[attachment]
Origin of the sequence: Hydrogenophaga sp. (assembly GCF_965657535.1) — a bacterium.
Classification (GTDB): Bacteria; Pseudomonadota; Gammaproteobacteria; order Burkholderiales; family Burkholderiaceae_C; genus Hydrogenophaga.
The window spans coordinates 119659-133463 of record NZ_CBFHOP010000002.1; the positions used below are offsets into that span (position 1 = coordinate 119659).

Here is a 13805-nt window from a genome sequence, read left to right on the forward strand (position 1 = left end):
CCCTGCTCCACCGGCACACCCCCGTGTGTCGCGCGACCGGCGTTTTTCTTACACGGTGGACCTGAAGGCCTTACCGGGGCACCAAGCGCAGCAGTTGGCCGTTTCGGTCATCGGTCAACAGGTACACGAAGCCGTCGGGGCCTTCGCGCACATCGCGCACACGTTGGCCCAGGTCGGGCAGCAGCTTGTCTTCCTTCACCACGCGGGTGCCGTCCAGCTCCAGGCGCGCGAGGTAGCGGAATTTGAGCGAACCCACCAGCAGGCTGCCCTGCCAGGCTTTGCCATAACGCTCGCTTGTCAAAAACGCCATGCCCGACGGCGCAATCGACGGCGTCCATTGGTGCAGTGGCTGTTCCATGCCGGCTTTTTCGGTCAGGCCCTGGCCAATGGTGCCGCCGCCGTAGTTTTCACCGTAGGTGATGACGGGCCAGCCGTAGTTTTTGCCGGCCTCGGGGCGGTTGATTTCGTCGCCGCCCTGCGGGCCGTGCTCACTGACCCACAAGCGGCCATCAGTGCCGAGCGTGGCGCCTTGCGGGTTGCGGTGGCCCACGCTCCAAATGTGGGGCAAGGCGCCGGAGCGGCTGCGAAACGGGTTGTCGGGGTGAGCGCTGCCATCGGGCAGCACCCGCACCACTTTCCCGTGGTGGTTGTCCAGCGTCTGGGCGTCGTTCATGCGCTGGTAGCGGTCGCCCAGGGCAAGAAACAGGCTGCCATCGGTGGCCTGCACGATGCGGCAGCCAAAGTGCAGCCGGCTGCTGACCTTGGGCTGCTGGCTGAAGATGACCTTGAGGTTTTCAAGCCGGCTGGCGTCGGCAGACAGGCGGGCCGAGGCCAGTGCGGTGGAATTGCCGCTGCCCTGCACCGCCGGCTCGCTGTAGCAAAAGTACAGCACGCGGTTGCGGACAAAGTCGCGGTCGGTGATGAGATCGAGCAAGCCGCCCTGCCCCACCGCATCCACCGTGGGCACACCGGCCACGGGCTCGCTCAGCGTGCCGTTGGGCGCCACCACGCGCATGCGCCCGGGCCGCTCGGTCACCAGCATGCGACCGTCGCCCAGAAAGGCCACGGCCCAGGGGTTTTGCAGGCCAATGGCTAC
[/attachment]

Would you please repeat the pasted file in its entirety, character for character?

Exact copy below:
Origin of the sequence: Hydrogenophaga sp. (assembly GCF_965657535.1) — a bacterium.
Classification (GTDB): Bacteria; Pseudomonadota; Gammaproteobacteria; order Burkholderiales; family Burkholderiaceae_C; genus Hydrogenophaga.
The window spans coordinates 119659-133463 of record NZ_CBFHOP010000002.1; the positions used below are offsets into that span (position 1 = coordinate 119659).

Here is a 13805-nt window from a genome sequence, read left to right on the forward strand (position 1 = left end):
CCCTGCTCCACCGGCACACCCCCGTGTGTCGCGCGACCGGCGTTTTTCTTACACGGTGGACCTGAAGGCCTTACCGGGGCACCAAGCGCAGCAGTTGGCCGTTTCGGTCATCGGTCAACAGGTACACGAAGCCGTCGGGGCCTTCGCGCACATCGCGCACACGTTGGCCCAGGTCGGGCAGCAGCTTGTCTTCCTTCACCACGCGGGTGCCGTCCAGCTCCAGGCGCGCGAGGTAGCGGAATTTGAGCGAACCCACCAGCAGGCTGCCCTGCCAGGCTTTGCCATAACGCTCGCTTGTCAAAAACGCCATGCCCGACGGCGCAATCGACGGCGTCCATTGGTGCAGTGGCTGTTCCATGCCGGCTTTTTCGGTCAGGCCCTGGCCAATGGTGCCGCCGCCGTAGTTTTCACCGTAGGTGATGACGGGCCAGCCGTAGTTTTTGCCGGCCTCGGGGCGGTTGATTTCGTCGCCGCCCTGCGGGCCGTGCTCACTGACCCACAAGCGGCCATCAGTGCCGAGCGTGGCGCCTTGCGGGTTGCGGTGGCCCACGCTCCAAATGTGGGGCAAGGCGCCGGAGCGGCTGCGAAACGGGTTGTCGGGGTGAGCGCTGCCATCGGGCAGCACCCGCACCACTTTCCCGTGGTGGTTGTCCAGCGTCTGGGCGTCGTTCATGCGCTGGTAGCGGTCGCCCAGGGCAAGAAACAGGCTGCCATCGGTGGCCTGCACGATGCGGCAGCCAAAGTGCAGCCGGCTGCTGACCTTGGGCTGCTGGCTGAAGATGACCTTGAGGTTTTCAAGCCGGCTGGCGTCGGCAGACAGGCGGGCCGAGGCCAGTGCGGTGGAATTGCCGCTGCCCTGCACCGCCGGCTCGCTGTAGCAAAAGTACAGCACGCGGTTGCGGACAAAGTCGCGGTCGGTGATGAGATCGAGCAAGCCGCCCTGCCCCACCGCATCCACCGTGGGCACACCGGCCACGGGCTCGCTCAGCGTGCCGTTGGGCGCCACCACGCGCATGCGCCCGGGCCGCTCGGTCACCAGCATGCGACCGTCGCCCAGAAAGGCCACGGCCCAGGGGTTTTGCAGGCCAATGGCTAC